• Thu, 11, Jul, 2019 - 5:00:AM

Shortland Street deserves a round of applause

Left to right: Sophie, Esther and Cece / Shortland Street

Shortland Street, like most soap operas, has had its share of frustrating characters and badly-paced plotlines. But the show has taken a daring, complicated twist since the last week of June that I am totally here for.

Esther Samuels has accused Ben King of sexual violation. However, with crafty editing that omits the actual prelude to the intercourse, the audience doesn’t know what really happened.

But regardless of who is telling the truth, this storyline has already delivered three lesser-talked-about messages around sexual misconduct that the nation needs to hear.

1. Addressing the ‘Nice Guys’

Shortland Street has never had a Nice-Guy rapist before, which is one reason why their new direction was so bold. 

Viewers may remember Zac Smith, who attacked Roimata in an alley, or the Beechwood Beast, who violently and repeatedly raped women in Ferndale. These characters delivered the very necessary, albeit simplistic, message that “Rape Is Bad!” but they also constructed a stereotype of what we envision rapists to look like. A stereotype that, considering most victims of sexual assault are assaulted by someone they know, is not wholly true.

Enter Nice Guy, Ben King. He’s educated, polite and even saved Esther from an attack just prior to their interactions. Even supporting Esther the way I do, I don’t think Ben is necessarily a bad person. He, along with all the Nice Guys he represents, is simply a reflection of the society he’s grown up in. The society that emboldens male sexuality. The society that excuses their sexual misbehaviour. The society that doesn’t police their bodies, words and actions as much as they do women’s. 

As a result, Nice Guys may be amazing fathers, friends and colleagues but they have as much potential to be sexually abusive as Zac Smith or Ian Reid. Sure, they won’t generally stalk or physically abuse a woman, but unless they are aware of the sexual aggressions they too are capable of, they can be just as damaging.

2. Consent: The Finer Points

If anyone feels the need to blame Esther, they have a misconception around consent. Women can have these misconceptions, too, because even Esther wanted to blame herself. 

She tried to excuse Ben’s behaviour since she had invited him to bed, drank excessively with him and considered that he may not have heard her. Many complicated messages about consent are implied by the events of the storyline.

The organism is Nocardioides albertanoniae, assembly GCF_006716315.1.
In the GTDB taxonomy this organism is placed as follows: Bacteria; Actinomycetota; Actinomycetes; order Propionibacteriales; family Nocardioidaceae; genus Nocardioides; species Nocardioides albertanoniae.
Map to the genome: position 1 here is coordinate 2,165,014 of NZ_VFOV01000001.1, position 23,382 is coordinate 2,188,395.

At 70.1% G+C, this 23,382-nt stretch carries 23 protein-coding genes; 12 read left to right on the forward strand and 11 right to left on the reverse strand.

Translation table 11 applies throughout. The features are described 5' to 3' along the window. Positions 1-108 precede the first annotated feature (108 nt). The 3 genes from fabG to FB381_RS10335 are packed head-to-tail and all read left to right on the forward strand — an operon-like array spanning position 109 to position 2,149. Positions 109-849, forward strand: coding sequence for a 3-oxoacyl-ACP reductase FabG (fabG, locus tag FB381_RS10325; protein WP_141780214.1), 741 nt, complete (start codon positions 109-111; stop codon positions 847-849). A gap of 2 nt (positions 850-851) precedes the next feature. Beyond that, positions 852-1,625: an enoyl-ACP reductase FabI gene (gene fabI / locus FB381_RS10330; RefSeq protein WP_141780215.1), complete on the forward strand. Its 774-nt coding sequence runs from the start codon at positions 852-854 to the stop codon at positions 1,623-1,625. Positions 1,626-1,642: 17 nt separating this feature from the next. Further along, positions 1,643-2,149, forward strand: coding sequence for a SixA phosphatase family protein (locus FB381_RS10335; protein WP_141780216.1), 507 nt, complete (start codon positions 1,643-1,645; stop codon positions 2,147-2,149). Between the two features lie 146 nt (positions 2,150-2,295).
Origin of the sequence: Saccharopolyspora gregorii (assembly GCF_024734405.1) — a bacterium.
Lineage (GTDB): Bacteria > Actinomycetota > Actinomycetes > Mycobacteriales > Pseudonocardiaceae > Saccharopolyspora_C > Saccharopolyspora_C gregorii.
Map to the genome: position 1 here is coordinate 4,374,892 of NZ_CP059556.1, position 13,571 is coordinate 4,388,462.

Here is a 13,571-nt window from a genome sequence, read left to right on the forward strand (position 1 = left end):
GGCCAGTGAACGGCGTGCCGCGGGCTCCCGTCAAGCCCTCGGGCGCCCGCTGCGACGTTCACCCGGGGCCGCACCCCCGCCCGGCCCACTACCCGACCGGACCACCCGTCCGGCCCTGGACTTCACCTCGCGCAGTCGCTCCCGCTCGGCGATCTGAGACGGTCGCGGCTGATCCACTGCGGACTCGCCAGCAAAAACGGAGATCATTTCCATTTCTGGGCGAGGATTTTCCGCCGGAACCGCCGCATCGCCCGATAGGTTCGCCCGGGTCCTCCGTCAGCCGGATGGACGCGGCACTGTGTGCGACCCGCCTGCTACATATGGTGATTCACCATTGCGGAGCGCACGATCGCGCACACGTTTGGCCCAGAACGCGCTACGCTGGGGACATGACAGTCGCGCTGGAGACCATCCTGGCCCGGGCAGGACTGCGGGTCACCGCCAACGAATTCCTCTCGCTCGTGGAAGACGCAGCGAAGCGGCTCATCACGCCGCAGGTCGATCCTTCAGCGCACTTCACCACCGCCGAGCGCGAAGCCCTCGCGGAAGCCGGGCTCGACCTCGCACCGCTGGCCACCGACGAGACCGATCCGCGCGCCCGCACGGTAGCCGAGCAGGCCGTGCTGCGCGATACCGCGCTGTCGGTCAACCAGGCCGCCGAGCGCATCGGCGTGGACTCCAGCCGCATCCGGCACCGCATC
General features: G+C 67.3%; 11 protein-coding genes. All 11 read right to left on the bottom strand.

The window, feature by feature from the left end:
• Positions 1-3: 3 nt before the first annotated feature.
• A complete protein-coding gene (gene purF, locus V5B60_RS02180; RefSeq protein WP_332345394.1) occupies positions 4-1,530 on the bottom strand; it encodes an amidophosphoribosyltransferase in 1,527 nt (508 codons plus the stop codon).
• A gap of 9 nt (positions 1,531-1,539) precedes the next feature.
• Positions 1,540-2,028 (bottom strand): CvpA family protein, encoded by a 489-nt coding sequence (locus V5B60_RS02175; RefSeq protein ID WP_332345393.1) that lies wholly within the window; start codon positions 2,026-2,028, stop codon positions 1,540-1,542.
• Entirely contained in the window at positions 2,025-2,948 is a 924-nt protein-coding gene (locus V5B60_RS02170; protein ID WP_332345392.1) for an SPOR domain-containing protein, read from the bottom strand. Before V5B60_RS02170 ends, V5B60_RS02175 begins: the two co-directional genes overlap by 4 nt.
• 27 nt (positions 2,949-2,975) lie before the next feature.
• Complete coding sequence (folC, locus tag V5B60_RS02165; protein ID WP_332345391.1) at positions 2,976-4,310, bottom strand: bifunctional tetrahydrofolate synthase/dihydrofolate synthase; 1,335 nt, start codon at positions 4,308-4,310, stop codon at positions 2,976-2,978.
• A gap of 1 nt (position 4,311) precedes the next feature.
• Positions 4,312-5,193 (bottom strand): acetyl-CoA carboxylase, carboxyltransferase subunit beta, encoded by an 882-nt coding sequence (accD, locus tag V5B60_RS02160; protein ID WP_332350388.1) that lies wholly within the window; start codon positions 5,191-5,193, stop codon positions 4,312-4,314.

Firstly, withdrawing consent is a right. A green light can turn red at any time. Ben also had the right to decide against sleeping with Esther and go home (which he didn’t do,). And both of them can exercise their rights at any point before or during intercourse. The unfortunate thing was, when Esther exercised that right to stop, Ben didn’t listen or didn’t notice.

Which brings us to the second finer point of consent. Consent should be enthusiastic. Ben could have easily detected her unwillingness and stopped if he actually prioritised the woman he was with over his own motives. Be attentive during sex. Notice if your partner/s is/are enthusiastic or not.

Lastly, consent through coercion is not consent. Much of the behaviour we are familiar with is not healthy: think begging someone who has already said no to change their mind, attempting to ‘convince’ someone by touching, or continuing intercourse with someone who gave consent begrudgingly. In any of these cases, there’s no enthusiastic consent.

Just ask yourself: is sex really so important that you’d be okay to have sex with someone who didn’t really want to have sex with you and felt uncomfortable throughout it all?

3. People Believing Women

I was worried for Esther. A woman coming out with her story of sexual abuse is sadly seldom received well. Without any other witnesses, it would really be Ben’s word against hers. But that was before the staff of Shortland Street banded around Esther.

Kylie, who is admittedly problematic, helped Esther to articulate what exactly had happened to her. Ben’s wife, Cece, went to hear Esther’s side of the story. Then Cece told an aghast Ben that he had ignored her protests during sex, too, so she believes Esther — as do Nicole, Harper, TK, Boyd and Chris.

If Esther’s plight took place in real life, the reactions of the people around her could be very different. A scorned wife could completely reject her account of events. The friends of a respected doctor could claim he would never do that.

Esther’s plight is taking place in real life. Many of us have experienced a version of her story. Something so hurtful but so intangible, so difficult to prove, that we let go. Maybe it’s for the sake of healing, our career or our family. We just want to forget. And the perpetrators hardly ever get their reckoning.

But movements like #MeToo are lowering the tolerance people have for any sexual misconduct while broadening our definition of it. The staff of Shortland Street are a good example of how we should respond to sexual misconduct allegations (minus Kylie’s hotheaded rant in ED.) 

They remain professional and don’t interfere with the work of the police, but at the same time, they’ve made it clear to other staff, and Ben himself, that his behaviour was unacceptable — whether he can fathom it or not.

The incredible support network that Esther has around her gives me faith that she will find justice, one way or another. 

And the writers and directors of Shortland Street putting more thought-provoking and insightful storylines on TV give me faith that the sexual climate for women in New Zealand will only improve.


  • Shortland Street /
  • TV Shows /
  • Sexual Abuse /
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